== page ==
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Tobacco Reduction: Prevention Programs


  • Tobacco reduction,
  • Social environment,
  • Community,
  • Facilities & organizations,
  • Healthcare facilities,
  • Schools,
  • Workplace,

Provide community-based tobacco prevention programs

How to implement

  • Plan and develop community initiatives and programs to:
    • Educate young people, the general public, decision-makers and other stakeholders on the burden and health effects of tobacco use and the importance of prevention and cessation.1
    • Mobilize and build the capacity of young people and other key stakeholders to create smoke-free communities.1, 2

Tip: Plan community workshops and education sessions to facilitate public discussion on tobacco-related health issues.1

Through AlbertaQuits, Alberta Health Services has developed a number of Learning Materials and Videos to support tobacco prevention and reduction, such as a series of learning videos featuring anti-tobacco advocate Barb Tarbox.

  • Incorporate youth-targeted tobacco education in school curricula in tandem with public programming.3, 4
    • Consider offering in-class or informal interventions that are led by trained peer leaders.4
    • Provide school teachers with the training and resources necessary to provide tobacco education to students.4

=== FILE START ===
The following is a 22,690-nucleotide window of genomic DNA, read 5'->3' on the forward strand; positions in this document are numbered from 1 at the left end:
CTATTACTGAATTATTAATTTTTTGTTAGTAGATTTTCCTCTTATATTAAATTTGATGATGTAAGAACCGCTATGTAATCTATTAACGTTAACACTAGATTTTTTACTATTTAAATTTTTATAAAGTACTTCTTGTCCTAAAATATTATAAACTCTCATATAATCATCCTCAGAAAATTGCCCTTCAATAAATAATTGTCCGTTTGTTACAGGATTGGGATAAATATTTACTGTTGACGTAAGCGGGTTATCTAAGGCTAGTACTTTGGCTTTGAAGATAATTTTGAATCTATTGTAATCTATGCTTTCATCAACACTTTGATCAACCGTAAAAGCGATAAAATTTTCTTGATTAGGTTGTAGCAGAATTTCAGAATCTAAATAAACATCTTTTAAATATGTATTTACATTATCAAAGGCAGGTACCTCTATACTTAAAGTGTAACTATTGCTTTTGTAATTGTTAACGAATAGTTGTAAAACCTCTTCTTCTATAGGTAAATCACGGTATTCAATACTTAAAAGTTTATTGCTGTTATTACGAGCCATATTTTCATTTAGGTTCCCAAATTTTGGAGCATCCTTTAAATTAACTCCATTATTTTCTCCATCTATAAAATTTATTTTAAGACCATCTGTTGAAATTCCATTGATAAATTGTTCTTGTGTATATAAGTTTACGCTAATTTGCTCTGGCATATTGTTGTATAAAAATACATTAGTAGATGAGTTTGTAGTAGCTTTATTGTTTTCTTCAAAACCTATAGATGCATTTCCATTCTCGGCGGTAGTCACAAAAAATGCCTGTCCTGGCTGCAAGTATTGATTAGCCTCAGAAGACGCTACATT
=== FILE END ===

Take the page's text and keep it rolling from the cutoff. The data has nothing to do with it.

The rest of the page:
Developed by AlbertaQuits, the Academy for Tobacco Prevention is a school-based resource for Grade 4, 5 and 6 classrooms in Alberta. This resource was designed to educate and engage students on the harms of tobacco use and the importance of never using tobacco products.

  1. Centers for Disease Control and Prevention (CDC). Best practices for comprehensive tobacco control programs. Washington (DC): U.S. Department of Health and Human Services, Centers for Disease Control and Prevention, National Center for Chronic Disease Prevention and Health Promotion, Office on Smoking and Health; 2014. Available from:
  2. Community Preventive Services Task Force. Reducing tobacco use and secondhand smoke exposure: worksite-based incentives and competitions when implemented alone. CDC community guide. Washington (DC): CDC; 2014. Available from:
  3. Harvey J, Chadi N. Preventing smoking in children and adolescents: recommendations for practice and policy. J Paediatr Child Health. 2016;21(4):209. Available from:
  4. National Institute for Health and Care Excellence (NICE). Smoking prevention in schools. NICE guideline. London: NICE; 2010. Available from:
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